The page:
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Big Changes: Bencotto and Monello Sold

Two of Little Italy’s top Italian restaurants now under Gaslamp restaurant group, GBOD Hospitality
Photo courtesy of Monello


Photo courtesy of Monello

Those of us who aren’t able to catch a red-eye to northern Italy any time soon have long been able to get our pasta fix at Little Italy’s Bencotto and its brother concept Monello. We’ve ordered the cheese wheel pasta and watched as ribbons of tagliatelle played double-dutch on a 60-pound wheel of parmigiano reggiano.

The parm-reg and restaurants will remain, but the owners—husband-and-wife Valentina Di Pietro and Guido Nistri, who brought some Milan-style modernity to the neighborhood when they first opened Bencotto in 2010—are packing up and moving back to Italy. They’ve left both concepts in the hands of GBOD Hospitality Group, which is not-so-quietly becoming a significant part of the city’s restaurant scene with Mezé, El Chingon, Prohibition, Havana 1920, Las Tres Catrinas, and now the twin Italian spots.

“We like picking businesses that are already successful, then we add our signature flair,” says Joe Santos, COO of GBOD, noting that Bencotto and Monello’s beloved Romano-born chef Fabrizio Cavallini will be staying on. “We want the transition to be as seamless as possible.”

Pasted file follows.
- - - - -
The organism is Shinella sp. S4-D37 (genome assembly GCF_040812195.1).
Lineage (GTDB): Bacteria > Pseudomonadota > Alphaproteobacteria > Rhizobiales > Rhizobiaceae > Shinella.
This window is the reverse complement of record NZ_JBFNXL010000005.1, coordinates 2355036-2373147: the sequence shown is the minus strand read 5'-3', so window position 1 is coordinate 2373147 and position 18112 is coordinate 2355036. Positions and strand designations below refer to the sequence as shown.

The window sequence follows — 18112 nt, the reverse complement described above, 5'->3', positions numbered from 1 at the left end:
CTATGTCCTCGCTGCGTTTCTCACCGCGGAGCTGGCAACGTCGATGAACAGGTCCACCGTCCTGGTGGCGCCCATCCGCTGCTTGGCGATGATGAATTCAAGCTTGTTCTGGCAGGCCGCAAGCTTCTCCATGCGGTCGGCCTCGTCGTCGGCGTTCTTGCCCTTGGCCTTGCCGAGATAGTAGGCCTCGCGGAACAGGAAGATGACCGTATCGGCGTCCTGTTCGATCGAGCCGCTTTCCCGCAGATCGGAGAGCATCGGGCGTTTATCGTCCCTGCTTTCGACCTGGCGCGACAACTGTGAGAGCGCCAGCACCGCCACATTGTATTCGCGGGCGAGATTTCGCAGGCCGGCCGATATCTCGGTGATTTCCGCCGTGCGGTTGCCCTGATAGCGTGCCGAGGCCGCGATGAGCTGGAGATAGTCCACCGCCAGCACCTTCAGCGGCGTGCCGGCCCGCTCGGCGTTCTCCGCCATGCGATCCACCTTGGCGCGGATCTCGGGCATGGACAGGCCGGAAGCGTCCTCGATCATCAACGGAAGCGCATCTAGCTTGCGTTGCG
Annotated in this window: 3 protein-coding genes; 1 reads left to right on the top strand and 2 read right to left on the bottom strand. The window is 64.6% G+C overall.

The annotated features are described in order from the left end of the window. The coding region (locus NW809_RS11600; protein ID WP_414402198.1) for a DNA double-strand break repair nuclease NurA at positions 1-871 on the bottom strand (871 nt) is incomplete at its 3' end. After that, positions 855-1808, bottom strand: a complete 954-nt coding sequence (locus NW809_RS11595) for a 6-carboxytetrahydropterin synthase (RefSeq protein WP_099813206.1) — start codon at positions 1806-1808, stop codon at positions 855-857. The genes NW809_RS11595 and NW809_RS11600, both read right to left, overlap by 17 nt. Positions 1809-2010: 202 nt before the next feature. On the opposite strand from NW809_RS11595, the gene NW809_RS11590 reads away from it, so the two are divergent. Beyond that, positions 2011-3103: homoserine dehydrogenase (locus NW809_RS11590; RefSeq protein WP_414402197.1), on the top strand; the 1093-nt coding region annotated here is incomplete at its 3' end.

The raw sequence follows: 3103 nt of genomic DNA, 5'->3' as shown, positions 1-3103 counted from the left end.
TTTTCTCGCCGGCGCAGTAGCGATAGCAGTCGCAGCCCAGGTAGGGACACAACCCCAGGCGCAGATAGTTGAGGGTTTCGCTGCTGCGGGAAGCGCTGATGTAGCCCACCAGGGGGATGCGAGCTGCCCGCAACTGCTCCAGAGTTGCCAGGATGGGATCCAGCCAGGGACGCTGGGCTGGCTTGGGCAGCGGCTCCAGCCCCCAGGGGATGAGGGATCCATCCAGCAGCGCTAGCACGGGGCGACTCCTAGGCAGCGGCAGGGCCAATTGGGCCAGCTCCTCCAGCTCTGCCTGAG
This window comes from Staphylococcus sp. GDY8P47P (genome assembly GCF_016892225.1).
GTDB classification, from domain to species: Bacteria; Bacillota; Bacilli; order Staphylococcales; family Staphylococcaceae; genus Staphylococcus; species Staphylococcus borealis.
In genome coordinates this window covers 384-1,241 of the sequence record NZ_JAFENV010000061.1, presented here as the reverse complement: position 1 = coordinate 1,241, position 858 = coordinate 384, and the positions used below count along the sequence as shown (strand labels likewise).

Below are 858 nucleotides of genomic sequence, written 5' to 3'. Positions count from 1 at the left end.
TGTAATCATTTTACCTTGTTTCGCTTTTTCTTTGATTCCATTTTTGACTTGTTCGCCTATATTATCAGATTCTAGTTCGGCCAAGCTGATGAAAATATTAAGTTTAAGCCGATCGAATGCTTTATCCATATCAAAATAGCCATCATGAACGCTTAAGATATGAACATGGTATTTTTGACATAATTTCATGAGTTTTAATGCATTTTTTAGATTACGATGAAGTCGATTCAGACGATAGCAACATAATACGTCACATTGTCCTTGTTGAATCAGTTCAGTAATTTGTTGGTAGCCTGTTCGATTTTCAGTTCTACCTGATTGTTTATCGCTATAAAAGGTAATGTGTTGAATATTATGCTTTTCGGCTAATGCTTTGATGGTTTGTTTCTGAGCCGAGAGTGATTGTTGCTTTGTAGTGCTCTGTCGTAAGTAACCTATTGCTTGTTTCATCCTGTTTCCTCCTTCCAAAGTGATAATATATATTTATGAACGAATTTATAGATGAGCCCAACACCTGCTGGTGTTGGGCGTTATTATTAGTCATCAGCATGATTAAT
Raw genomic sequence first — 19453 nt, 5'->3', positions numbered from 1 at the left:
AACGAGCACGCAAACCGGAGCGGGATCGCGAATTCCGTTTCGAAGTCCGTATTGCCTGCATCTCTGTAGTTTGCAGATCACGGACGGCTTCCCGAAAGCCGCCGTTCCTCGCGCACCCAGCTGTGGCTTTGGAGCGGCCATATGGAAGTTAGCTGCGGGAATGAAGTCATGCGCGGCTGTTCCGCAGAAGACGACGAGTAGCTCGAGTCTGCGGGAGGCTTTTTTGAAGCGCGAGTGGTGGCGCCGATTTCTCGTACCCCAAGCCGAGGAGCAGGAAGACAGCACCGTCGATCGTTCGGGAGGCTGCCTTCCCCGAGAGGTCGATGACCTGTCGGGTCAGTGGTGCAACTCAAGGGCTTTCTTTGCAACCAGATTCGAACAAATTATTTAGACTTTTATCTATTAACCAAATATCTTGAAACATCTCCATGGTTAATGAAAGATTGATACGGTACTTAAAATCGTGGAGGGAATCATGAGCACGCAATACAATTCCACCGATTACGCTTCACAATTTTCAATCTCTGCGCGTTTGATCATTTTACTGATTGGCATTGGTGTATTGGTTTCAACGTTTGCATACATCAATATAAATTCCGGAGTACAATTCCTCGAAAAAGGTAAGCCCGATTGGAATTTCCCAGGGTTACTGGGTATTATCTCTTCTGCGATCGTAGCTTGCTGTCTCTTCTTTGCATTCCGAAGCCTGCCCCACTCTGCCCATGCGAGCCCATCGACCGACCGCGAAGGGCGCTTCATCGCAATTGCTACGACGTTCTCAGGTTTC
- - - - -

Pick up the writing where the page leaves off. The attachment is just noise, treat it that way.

GBOD was founded in 2012 with the launch of Mezé Greek Fusion. Pairing Greek fare with belly dancers and ambient lighting proved successful in a neighborhood saturated with nightclubs and hookah lounges. GBOD added the 1920s underground speakeasy Prohibition to its portfolio in 2017 and opened the bustling, boozy El Chingon later in the year. The group is operated by brothers Raymond and Patrick Davoudi, who started out in French kitchens before they found promise in the front of the house.

Nistri, Di Pietro, Cavallini, and Patrick Daniels opened Bencotto in architect Jonathan Segal’s Q Building at a time when Little Italy had its deep-rooted red sauce restaurants, but lacked modern concepts. Monello popped up next door two years later. Floor-to-ceiling glass surrounds modern, sleek, dual-level interiors where San Diegans acclimated themselves with over a dozen varieties of housemade pasta.

GBOD will resume where the last order for cheese wheel pasta left off—all part of their plan to run the business as usual, making subtle changes when necessary. Although the team is yet to announce any enhancements in either space, Raymond teases that diners can expect more after-dinner vibes down the road, even if it’s something as straightforward as dimming the lighting.

“Our entire team is ecstatic, especially with Fabrizio continuing to oversee the kitchens,” he says.

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